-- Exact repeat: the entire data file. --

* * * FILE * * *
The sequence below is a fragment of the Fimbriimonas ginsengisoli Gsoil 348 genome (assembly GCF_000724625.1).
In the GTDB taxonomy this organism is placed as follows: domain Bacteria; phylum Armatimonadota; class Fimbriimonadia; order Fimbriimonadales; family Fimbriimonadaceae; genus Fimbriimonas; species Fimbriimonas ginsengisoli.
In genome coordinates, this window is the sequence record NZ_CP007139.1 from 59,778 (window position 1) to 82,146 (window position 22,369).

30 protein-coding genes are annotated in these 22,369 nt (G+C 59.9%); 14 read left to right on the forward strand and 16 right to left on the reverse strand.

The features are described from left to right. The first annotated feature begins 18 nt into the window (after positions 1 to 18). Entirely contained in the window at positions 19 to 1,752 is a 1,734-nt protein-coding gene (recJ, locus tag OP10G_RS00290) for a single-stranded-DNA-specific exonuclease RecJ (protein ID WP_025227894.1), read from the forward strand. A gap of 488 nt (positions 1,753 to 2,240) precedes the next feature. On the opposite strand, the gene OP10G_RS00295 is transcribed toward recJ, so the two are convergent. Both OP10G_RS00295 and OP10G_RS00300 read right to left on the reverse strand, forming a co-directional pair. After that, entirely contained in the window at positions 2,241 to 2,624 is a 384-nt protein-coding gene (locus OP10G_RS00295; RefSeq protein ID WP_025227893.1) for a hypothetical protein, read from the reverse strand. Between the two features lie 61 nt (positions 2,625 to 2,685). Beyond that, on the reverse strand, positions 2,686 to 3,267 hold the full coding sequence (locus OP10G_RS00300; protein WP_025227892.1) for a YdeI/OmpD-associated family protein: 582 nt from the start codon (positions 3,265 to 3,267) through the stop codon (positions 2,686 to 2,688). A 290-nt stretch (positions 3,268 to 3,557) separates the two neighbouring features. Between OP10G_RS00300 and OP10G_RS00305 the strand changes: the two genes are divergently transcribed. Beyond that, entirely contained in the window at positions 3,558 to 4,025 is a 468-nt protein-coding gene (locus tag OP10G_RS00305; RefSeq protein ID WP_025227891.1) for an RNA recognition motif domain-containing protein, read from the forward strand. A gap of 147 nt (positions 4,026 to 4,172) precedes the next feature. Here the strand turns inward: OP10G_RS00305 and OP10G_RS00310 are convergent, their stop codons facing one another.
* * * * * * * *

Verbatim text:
The sequence below is a fragment of the Fimbriimonas ginsengisoli Gsoil 348 genome (assembly GCF_000724625.1).
In the GTDB taxonomy this organism is placed as follows: domain Bacteria; phylum Armatimonadota; class Fimbriimonadia; order Fimbriimonadales; family Fimbriimonadaceae; genus Fimbriimonas; species Fimbriimonas ginsengisoli.
In genome coordinates, this window is the sequence record NZ_CP007139.1 from 59,778 (window position 1) to 82,146 (window position 22,369).

30 protein-coding genes are annotated in these 22,369 nt (G+C 59.9%); 14 read left to right on the forward strand and 16 right to left on the reverse strand.

The features are described from left to right. The first annotated feature begins 18 nt into the window (after positions 1 to 18). Entirely contained in the window at positions 19 to 1,752 is a 1,734-nt protein-coding gene (recJ, locus tag OP10G_RS00290) for a single-stranded-DNA-specific exonuclease RecJ (protein ID WP_025227894.1), read from the forward strand. A gap of 488 nt (positions 1,753 to 2,240) precedes the next feature. On the opposite strand, the gene OP10G_RS00295 is transcribed toward recJ, so the two are convergent. Both OP10G_RS00295 and OP10G_RS00300 read right to left on the reverse strand, forming a co-directional pair. After that, entirely contained in the window at positions 2,241 to 2,624 is a 384-nt protein-coding gene (locus OP10G_RS00295; RefSeq protein ID WP_025227893.1) for a hypothetical protein, read from the reverse strand. Between the two features lie 61 nt (positions 2,625 to 2,685). Beyond that, on the reverse strand, positions 2,686 to 3,267 hold the full coding sequence (locus OP10G_RS00300; protein WP_025227892.1) for a YdeI/OmpD-associated family protein: 582 nt from the start codon (positions 3,265 to 3,267) through the stop codon (positions 2,686 to 2,688). A 290-nt stretch (positions 3,268 to 3,557) separates the two neighbouring features. Between OP10G_RS00300 and OP10G_RS00305 the strand changes: the two genes are divergently transcribed. Beyond that, entirely contained in the window at positions 3,558 to 4,025 is a 468-nt protein-coding gene (locus tag OP10G_RS00305; RefSeq protein ID WP_025227891.1) for an RNA recognition motif domain-containing protein, read from the forward strand. A gap of 147 nt (positions 4,026 to 4,172) precedes the next feature. Here the strand turns inward: OP10G_RS00305 and OP10G_RS00310 are convergent, their stop codons facing one another.